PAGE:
Health care in the governor’s budget
Budget season is always crazy. A bunch of reporters cram into a room and flip through pages and pages of charts and numbers as a representative from the administration tries to explain what they all mean.
When the embargoed presentation is over, we rush around to interview government officials about what this or that change means. I always feel like I’m asking questions about War and Peace after reading one page of the cliff notes. It’s hard to avoiding feeling like you’re missing something or asking the wrong questions.
Well, this year my colleague Ian Donnis attended the budget briefing. He brought back a copy of the power point outlining the major proposals in the budget. I took a look with an eye towards changes related to health care. Here are the highlights-
Rhode Island Department of Health
DOH isn’t getting too pummeled in this year’s budget. Governor Chafee proposes cuts totaling $700,000. He says this money will come from eliminating 8 full time positions in DOH’s lab. With these cuts, DOH will re-examine its priorities- what samples are more important to analyze than others?
In the good news category, especially for anyone who enjoys Rhode Island restaurants, Chafee proposes hiring 12 additional food inspectors– six in fiscal year 2013 and six more in FY 2014. Those new hires would cost $230,000 in the coming budget year.
DOH won’t get any of this money directly, but a four cent increase in the cigarette tax– from $3.46 a pack to $3.50 a pack- will help the department’s efforts around smoking cessation. Any time cigarettes get more expensive, folks are more likely to quit.
I’ve seen these proposals before. Chafee wants to charge a $2 dollar co-pay for elderly residents that get transportation to and from adult day care sites. The budget estimates these charges would save the state $150,000.
The budget also assumes a decrease in demand for Rhode Island’s Pharmaceutical Assistance to the Elderly (RIPAE) program. This fund helps seniors on Medicare buy their prescriptions once they reach the “donut hole” where government assistance falls away. The affordable care act is already shrinking this donut hole and the gap will eventually disappear completely, so RI won’t need RIPAE anymore. Estimated savings in FY 2013- $200,000.
The budget also assumes a savings of $355,000 by delaying an increase in staffing at the Veterans’ Home.
This is where Chafee cuts a big chunk out of the budget. But how the reduction works is a little wonky. Bear with me on this.
Currently, Rhode Island pays United Health Care and Neighborhood Health Plan a certain amount of money per patient per month for people on Medicaid. Those companies then use that money to pay patient’s health care costs. Chafee’s budget would reduce that per patient per month payment by 4.14%.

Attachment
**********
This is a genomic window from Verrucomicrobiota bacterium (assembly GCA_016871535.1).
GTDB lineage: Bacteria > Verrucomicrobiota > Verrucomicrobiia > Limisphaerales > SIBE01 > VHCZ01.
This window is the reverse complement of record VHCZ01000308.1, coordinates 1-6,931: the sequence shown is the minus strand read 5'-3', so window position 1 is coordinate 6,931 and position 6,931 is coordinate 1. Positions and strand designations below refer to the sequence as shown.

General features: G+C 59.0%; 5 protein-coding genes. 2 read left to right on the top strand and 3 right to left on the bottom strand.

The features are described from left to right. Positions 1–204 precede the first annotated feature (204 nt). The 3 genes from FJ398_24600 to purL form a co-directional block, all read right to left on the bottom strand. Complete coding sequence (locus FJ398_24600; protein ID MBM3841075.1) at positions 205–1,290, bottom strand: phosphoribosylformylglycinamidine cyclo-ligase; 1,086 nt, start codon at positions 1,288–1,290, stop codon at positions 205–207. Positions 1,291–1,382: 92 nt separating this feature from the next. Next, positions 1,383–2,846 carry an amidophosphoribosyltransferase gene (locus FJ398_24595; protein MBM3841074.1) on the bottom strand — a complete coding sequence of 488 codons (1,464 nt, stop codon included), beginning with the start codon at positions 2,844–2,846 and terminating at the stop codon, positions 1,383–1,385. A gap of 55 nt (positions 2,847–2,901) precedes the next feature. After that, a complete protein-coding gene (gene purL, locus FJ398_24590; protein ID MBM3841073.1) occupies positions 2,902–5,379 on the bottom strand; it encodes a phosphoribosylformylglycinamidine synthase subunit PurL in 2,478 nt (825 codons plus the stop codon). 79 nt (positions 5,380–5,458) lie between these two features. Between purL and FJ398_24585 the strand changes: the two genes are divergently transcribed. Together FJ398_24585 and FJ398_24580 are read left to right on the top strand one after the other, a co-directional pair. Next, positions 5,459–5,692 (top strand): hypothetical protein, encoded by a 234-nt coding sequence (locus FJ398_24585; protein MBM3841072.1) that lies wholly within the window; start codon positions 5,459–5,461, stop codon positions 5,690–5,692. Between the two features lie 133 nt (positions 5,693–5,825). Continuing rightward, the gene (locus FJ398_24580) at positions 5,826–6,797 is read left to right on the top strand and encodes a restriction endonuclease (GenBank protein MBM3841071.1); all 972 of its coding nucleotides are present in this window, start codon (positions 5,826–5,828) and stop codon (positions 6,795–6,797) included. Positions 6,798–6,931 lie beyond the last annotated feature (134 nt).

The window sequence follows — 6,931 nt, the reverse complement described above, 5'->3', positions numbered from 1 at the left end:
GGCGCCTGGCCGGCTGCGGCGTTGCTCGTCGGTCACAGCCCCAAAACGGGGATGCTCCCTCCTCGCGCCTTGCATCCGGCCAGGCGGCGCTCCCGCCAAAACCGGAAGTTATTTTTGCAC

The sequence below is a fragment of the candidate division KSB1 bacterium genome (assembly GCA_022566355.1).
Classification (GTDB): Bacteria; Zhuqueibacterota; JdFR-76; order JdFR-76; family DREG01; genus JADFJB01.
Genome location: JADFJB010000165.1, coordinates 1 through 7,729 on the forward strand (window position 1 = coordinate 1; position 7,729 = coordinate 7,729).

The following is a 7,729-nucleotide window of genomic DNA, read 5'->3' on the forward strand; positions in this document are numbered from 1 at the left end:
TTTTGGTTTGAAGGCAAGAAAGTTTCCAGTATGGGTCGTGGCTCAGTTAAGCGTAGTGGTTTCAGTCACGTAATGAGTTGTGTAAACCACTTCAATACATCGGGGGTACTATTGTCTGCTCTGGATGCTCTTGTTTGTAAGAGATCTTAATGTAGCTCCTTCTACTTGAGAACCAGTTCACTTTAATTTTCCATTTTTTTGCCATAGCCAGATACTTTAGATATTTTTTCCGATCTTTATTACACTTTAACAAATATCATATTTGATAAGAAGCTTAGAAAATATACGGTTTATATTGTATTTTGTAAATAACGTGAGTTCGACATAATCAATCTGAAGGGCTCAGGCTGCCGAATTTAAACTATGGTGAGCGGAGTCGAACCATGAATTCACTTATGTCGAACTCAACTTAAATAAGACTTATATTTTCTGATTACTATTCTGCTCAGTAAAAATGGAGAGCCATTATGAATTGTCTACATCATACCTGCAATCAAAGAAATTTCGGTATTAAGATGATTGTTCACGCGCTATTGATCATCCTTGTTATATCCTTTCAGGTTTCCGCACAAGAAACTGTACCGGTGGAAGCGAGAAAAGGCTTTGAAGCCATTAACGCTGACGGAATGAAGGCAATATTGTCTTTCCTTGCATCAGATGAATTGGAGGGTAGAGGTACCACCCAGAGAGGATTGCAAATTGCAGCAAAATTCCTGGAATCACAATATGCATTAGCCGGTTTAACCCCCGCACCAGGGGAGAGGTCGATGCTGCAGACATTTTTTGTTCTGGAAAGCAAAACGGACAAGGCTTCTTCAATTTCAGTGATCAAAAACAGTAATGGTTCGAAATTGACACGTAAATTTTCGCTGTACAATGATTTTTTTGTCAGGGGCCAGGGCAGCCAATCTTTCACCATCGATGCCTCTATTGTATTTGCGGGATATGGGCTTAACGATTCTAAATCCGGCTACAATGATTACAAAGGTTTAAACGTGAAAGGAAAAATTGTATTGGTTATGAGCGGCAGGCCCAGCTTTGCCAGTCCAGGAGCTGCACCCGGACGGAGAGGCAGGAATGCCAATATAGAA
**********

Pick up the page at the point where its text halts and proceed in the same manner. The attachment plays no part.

To pick a random number, let’s say Neighborhood got $25 per patient per month to pay for their health care costs. Under the proposed budget, that amount would shrink to $23.97. Doesn’t sound like a huge reduction, but Chafee’s staff estimate the change would save $14 million dollars next year.
How would this change affect Medicaid recipients? It’s hard to say for sure. The budget includes some initiatives that will hopefully help Neighborhood and United reduce their costs so these rate decreases don’t really affect patients. These cost saving tools include-
- Encouraging patients to get the care they need at community health centers and doctors instead of expensive hospital clinics.
- Reducing the number of emergency room visits.
- Rethinking how companies pay for services and work with providers.
You could put it this way- the rate reduction is sort of a big stick to get the companies managing Medicaid to be more innovative and efficient. Neighborhood Health Plan tells me it always works well with the Department of Human Services (DHS). Folks at NHP expect that the administration will offer lots of assistance to make the rate cut manageable.
There are some other wonky cuts, but here’s one that should get a lot of attention- DHS wants to eliminate dental services for adults on Medicaid. The cut would save $2.6 million dollars. But don’t count on it passing. This isn’t a new proposal. Last time I covered the proposed cut, community health centers successfully lobbied to put the money back in.
These are the major cuts, but not all of them. I only have a hard copy of the power-point explaining the budget, but I’ll link to a digital version when it’s available. Let me know if there’s an important change I missed.